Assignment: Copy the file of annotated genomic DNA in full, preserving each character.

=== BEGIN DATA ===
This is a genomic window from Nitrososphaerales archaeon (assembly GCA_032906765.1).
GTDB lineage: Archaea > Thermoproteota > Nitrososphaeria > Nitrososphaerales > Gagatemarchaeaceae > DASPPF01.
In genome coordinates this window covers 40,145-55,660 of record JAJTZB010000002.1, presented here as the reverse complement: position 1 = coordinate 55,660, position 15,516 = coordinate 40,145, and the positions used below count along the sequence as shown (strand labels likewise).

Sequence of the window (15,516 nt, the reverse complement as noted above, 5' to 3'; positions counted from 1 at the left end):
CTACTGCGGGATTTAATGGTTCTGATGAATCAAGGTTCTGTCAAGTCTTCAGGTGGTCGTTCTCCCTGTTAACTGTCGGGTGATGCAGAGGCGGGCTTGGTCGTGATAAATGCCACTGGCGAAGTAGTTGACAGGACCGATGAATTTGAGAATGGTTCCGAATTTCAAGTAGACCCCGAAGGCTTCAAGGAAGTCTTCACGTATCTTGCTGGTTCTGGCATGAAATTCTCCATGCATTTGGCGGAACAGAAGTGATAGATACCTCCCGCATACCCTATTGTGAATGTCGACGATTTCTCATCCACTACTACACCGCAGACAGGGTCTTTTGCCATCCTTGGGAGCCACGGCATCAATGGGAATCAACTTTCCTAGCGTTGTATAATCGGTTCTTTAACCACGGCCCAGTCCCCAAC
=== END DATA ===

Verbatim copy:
This is a genomic window from Nitrososphaerales archaeon (assembly GCA_032906765.1).
GTDB lineage: Archaea > Thermoproteota > Nitrososphaeria > Nitrososphaerales > Gagatemarchaeaceae > DASPPF01.
In genome coordinates this window covers 40,145-55,660 of record JAJTZB010000002.1, presented here as the reverse complement: position 1 = coordinate 55,660, position 15,516 = coordinate 40,145, and the positions used below count along the sequence as shown (strand labels likewise).

Sequence of the window (15,516 nt, the reverse complement as noted above, 5' to 3'; positions counted from 1 at the left end):
CTACTGCGGGATTTAATGGTTCTGATGAATCAAGGTTCTGTCAAGTCTTCAGGTGGTCGTTCTCCCTGTTAACTGTCGGGTGATGCAGAGGCGGGCTTGGTCGTGATAAATGCCACTGGCGAAGTAGTTGACAGGACCGATGAATTTGAGAATGGTTCCGAATTTCAAGTAGACCCCGAAGGCTTCAAGGAAGTCTTCACGTATCTTGCTGGTTCTGGCATGAAATTCTCCATGCATTTGGCGGAACAGAAGTGATAGATACCTCCCGCATACCCTATTGTGAATGTCGACGATTTCTCATCCACTACTACACCGCAGACAGGGTCTTTTGCCATCCTTGGGAGCCACGGCATCAATGGGAATCAACTTTCCTAGCGTTGTATAATCGGTTCTTTAACCACGGCCCAGTCCCCAAC